Will Kemp, Still Life with Figs, Photograph, 2012
Have you ever got out your digital camera to take a shot of your still life set up and been sorely disappointed with the results?
Your photo looks washed out, or too dark or the flash had popped up and flattened the whole scene.
You’re not alone in the quest for a simple formula to create great reference photographs for your paintings.
You might have tried turning the dial to the ‘manual’ mode, fired off a few shots, got disheartened, only to return to the safe haven of the ‘flower setting’ or ‘Auto’ on the dial.
Understanding the manual functions of your digital camera can be a liberating experience and can greatly improve the framing of your paintings.
Or maybe you’ve never used your camera to help with your paintings but you’d like to learn how…
Photographic reference vs Painting from life?
Many purist will sneer at you if you tell them that you’re working from photographs when painting, they say you’ll lose the feeling, the emotion and the accuracy of colour.
With all of these points I’d have to agree.
It’s harder to judge realistic colours accurately from a photograph than from life.
Trying to capture the fleeting moment of a view or the atmosphere of a scene when you’re in that environment is near on impossible to emulate in a photograph.
And the unexpected change of light or the ability to be able to move your viewpoint to capture an unplanned moment will never happen from a static image.
However, for learning fundamental skills in drawing and painting, working from ‘the flat’ is very useful indeed.
But don’t just take my word for it, ask Van Gogh.
How Van Gogh taught himself to draw
Before self study: Van Gogh,1880 After studying the Barque Plates: Van Gogh, 1883
What do you think of when I say ‘Van Gogh’?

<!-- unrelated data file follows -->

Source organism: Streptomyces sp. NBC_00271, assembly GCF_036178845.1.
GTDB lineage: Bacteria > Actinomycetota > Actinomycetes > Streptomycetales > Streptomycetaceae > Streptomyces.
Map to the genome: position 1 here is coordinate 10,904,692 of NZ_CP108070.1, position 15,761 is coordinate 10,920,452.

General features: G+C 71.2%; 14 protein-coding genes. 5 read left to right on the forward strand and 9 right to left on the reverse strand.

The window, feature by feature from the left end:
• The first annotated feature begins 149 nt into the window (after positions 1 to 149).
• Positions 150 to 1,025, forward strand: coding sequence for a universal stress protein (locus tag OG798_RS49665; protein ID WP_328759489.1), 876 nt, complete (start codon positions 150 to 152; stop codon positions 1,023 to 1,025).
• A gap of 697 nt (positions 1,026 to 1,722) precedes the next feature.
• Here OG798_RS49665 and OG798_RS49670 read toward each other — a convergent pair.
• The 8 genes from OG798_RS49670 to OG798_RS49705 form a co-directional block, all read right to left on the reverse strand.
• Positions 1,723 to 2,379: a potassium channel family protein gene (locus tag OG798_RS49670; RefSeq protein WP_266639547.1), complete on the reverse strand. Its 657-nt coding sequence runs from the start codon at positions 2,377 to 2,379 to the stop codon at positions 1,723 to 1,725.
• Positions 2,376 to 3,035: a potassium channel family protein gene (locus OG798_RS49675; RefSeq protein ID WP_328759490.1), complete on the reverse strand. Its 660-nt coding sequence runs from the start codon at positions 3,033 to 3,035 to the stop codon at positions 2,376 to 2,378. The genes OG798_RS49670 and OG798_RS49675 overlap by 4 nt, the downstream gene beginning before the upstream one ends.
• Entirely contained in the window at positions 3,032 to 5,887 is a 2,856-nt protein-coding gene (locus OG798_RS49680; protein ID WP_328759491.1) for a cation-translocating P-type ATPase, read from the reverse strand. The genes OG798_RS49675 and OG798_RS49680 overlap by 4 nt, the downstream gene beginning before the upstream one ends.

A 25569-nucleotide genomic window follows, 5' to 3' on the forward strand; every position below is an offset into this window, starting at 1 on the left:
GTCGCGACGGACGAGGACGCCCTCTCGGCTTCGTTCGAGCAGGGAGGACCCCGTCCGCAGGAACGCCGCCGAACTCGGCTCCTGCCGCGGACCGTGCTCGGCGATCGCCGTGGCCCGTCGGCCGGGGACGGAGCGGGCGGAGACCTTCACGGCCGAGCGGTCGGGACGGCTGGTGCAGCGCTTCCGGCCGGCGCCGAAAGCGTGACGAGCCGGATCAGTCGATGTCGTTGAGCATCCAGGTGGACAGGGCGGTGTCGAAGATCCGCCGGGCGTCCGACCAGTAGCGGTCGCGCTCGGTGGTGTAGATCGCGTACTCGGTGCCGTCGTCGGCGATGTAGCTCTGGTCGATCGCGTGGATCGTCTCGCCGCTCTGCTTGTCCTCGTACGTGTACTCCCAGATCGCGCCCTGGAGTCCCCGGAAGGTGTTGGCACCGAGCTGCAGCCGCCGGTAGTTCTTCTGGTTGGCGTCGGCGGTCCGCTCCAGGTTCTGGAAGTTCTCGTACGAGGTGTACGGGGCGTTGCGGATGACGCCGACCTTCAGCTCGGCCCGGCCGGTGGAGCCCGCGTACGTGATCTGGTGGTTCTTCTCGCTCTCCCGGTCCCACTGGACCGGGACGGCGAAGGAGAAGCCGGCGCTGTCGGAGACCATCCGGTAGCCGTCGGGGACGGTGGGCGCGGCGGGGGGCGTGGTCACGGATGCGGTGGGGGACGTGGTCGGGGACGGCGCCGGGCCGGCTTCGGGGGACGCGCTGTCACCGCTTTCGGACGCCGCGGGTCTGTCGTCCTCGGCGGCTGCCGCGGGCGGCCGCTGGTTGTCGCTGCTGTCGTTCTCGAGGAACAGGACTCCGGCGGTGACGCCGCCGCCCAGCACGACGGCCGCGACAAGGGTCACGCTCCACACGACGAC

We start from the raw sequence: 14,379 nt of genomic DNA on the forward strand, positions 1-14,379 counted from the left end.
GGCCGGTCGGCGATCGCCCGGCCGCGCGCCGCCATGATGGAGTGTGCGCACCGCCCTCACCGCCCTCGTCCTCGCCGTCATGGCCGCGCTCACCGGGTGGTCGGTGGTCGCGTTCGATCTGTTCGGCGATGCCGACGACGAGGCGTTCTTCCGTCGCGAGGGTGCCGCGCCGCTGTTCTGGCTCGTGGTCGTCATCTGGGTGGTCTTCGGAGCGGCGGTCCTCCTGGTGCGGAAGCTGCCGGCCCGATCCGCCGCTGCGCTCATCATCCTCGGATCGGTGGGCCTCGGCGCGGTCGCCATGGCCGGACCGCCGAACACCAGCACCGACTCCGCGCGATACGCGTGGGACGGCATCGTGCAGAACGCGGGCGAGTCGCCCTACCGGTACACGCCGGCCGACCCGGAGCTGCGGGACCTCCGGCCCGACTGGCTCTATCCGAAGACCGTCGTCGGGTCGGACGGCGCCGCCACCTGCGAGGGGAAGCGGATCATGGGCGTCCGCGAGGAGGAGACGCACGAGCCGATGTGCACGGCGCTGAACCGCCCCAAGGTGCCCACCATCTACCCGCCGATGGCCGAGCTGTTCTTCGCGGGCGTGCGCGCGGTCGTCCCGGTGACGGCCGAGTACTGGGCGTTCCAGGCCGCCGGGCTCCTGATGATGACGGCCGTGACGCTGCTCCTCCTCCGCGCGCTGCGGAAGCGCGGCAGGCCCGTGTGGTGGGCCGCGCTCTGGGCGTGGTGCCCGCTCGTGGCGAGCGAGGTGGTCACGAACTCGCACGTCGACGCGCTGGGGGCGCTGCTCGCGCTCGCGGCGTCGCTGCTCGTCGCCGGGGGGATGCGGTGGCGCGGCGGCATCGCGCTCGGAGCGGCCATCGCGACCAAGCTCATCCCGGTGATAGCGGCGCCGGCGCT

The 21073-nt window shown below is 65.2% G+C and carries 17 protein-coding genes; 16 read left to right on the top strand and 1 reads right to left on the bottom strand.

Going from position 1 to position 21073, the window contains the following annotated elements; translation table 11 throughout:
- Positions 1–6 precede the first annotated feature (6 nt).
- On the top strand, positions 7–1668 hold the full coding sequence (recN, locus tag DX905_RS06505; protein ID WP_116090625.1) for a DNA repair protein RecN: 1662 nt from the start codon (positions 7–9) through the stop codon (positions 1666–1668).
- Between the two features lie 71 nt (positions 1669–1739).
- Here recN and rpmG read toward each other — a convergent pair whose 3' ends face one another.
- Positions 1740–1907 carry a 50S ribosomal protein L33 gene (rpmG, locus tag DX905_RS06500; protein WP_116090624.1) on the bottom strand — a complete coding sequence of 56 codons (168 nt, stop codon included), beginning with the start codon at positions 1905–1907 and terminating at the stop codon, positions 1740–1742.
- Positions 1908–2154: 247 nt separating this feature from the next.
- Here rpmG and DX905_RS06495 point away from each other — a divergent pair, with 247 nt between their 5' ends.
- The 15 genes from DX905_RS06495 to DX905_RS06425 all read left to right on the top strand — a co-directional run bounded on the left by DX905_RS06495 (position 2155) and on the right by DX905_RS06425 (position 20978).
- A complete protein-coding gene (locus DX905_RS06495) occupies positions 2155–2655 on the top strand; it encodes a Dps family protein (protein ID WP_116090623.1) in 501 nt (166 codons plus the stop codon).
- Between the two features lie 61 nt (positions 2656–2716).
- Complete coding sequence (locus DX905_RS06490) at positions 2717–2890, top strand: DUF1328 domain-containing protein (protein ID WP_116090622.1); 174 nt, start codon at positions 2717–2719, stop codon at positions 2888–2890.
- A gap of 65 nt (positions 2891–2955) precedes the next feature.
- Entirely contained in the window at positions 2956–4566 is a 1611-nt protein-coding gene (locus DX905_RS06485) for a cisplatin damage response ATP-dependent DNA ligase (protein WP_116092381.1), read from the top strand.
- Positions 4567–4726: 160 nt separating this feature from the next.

Mad Man with one ear?
Very rarely do we think of an accomplished draughtsman.
Although Van Gogh is known for his bright passages of colour, in his own studies, he was obsessed with developing the accuracy of his observational drawing.
Instead of working from life, he taught himself to draw from a book by Charles Barque.
Charles Barque created a collection of exercises, most commonly know as Barque plates. They are a way to develop and practice your drawing skills by slowing developing a construct to your drawings. They can be a very effective method of learning.
When you’re developing your painting techniques, photographs can become invaluable in much the same way because it’s easier to develop your artists eye and transfer a 2-D image to a 2-D canvas, rather than looking at a 3-D scene and trying to recreate that 2-D to appear 3-D.
By having a photographic reference the advantages are many.
- You can set it up exactly as you want and capture a moment in time when the lighting is exactly right, the petals on your flower set up haven’t fallen off and when you come back to it a week later, you can get back straight back into the painting with no delay.
- You can work at an easel with your reference image 1:1 scale with your canvas. This makes judging shapes when you’re drawing easier, by flicking your eyes between the two.
- You can observe colours in isolation to help train your colour perception when you’re first starting colour mixing.
So even if you choose to mostly work from life, working from photographs can be a stepping stone in learning the secrets to framing your subjects, using light to create form and simplifying your vision.
And just because we are using a photographic reference, it doesn’t mean we’re looking for a photographic painting.
When I’m working on a painting that has to solely rely on photographs, I’m always aiming for that ‘glasses off’ effect. Now, if you’ve never worn glasses or contact lenses this effect can be gained by simply squinting your eyes until everything goes a little blurry.
When my painting looks photographic through this blurred vision, it’s about right for the level of realism I prefer.